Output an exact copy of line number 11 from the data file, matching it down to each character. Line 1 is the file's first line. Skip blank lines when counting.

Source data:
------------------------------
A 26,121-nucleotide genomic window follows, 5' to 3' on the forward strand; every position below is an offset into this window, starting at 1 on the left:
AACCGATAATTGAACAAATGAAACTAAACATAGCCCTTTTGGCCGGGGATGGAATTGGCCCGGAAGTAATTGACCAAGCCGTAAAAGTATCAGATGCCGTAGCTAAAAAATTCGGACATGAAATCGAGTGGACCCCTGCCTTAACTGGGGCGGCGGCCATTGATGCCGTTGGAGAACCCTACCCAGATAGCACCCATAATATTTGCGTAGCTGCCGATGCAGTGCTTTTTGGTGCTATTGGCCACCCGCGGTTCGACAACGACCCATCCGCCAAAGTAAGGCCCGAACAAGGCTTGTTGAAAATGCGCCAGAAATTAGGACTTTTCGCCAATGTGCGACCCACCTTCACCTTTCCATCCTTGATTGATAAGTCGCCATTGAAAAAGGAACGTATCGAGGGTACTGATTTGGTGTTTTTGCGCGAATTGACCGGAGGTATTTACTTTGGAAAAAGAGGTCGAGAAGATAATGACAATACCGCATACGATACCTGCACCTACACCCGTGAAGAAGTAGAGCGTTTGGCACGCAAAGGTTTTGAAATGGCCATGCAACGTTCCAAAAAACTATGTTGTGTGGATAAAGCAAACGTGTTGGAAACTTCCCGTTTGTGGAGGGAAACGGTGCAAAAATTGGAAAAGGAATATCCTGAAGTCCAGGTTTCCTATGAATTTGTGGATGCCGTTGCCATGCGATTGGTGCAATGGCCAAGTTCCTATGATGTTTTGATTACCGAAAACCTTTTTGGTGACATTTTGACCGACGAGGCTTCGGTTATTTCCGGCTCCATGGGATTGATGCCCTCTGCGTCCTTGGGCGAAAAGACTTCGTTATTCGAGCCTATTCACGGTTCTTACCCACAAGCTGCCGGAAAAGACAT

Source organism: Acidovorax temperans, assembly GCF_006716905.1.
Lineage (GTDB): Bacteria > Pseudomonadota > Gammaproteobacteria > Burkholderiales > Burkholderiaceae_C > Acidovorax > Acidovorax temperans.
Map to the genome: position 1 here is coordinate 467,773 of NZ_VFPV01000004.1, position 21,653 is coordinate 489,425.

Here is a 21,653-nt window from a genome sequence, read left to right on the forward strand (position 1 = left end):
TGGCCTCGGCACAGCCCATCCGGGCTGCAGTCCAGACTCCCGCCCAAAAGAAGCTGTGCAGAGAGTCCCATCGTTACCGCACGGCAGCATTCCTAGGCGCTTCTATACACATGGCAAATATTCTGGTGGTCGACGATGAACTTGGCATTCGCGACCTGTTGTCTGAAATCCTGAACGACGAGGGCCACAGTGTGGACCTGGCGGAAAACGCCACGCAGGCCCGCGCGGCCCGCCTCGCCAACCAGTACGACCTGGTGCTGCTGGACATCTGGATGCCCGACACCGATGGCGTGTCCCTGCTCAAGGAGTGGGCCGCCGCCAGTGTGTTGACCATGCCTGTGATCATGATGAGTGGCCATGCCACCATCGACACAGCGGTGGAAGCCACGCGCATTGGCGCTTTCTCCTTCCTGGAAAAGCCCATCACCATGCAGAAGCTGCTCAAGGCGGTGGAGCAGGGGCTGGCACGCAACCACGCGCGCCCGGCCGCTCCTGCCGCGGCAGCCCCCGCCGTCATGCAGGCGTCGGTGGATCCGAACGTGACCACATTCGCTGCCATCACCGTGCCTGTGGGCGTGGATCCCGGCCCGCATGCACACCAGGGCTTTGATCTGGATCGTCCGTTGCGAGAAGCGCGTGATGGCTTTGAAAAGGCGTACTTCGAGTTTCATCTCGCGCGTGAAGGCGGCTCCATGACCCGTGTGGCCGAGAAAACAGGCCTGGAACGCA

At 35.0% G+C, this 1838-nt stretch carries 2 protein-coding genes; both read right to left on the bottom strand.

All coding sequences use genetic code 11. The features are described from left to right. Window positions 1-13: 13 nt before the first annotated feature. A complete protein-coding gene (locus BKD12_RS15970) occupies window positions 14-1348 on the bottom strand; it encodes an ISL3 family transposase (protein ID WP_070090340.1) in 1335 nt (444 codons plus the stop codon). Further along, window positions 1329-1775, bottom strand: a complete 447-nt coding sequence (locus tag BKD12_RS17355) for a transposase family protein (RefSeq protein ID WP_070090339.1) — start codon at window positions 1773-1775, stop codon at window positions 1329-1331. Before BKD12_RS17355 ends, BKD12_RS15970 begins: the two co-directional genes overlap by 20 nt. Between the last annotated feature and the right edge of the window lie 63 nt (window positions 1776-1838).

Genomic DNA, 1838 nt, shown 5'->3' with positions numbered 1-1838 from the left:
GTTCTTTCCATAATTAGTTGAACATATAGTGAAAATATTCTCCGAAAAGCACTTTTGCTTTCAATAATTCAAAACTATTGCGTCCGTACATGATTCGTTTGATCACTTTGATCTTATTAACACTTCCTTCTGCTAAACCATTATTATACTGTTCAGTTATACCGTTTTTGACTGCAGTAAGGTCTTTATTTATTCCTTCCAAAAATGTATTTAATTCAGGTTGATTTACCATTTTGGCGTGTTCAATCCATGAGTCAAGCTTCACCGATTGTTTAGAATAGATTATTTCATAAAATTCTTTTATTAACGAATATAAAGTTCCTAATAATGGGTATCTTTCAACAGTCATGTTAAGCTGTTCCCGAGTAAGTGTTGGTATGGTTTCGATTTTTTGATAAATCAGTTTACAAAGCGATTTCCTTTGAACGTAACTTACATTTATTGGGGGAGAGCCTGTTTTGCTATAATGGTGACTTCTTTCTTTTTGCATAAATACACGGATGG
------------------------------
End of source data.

GTTCTTTCCATAATTAGTTGAACATATAGTGAAAATATTCTCCGAAAAGCACTTTTGCTTTCAATAATTCAAAACTATTGCGTCCGTACATGATTCGTTTGATCACTTTGATCTTATTAACACTTCCTTCTGCTAAACCATTATTATACTGTTCAGTTATACCGTTTTTGACTGCAGTAAGGTCTTTATTTATTCCTTCCAAAAATGTATTTAATTCAGGTTGATTTACCATTTTGGCGTGTTCAATCCATGAGTCAAGCTTCACCGATTGTTTAGAATAGATTATTTCATAAAATTCTTTTATTAACGAATATAAAGTTCCTAATAATGGGTATCTTTCAACAGTCATGTTAAGCTGTTCCCGAGTAAGTGTTGGTATGGTTTCGATTTTTTGATAAATCAGTTTACAAAGCGATTTCCTTTGAACGTAACTTACATTTATTGGGGGAGAGCCTGTTTTGCTATAATGGTGACTTCTTTCTTTTTGCATAAATACACGGATGG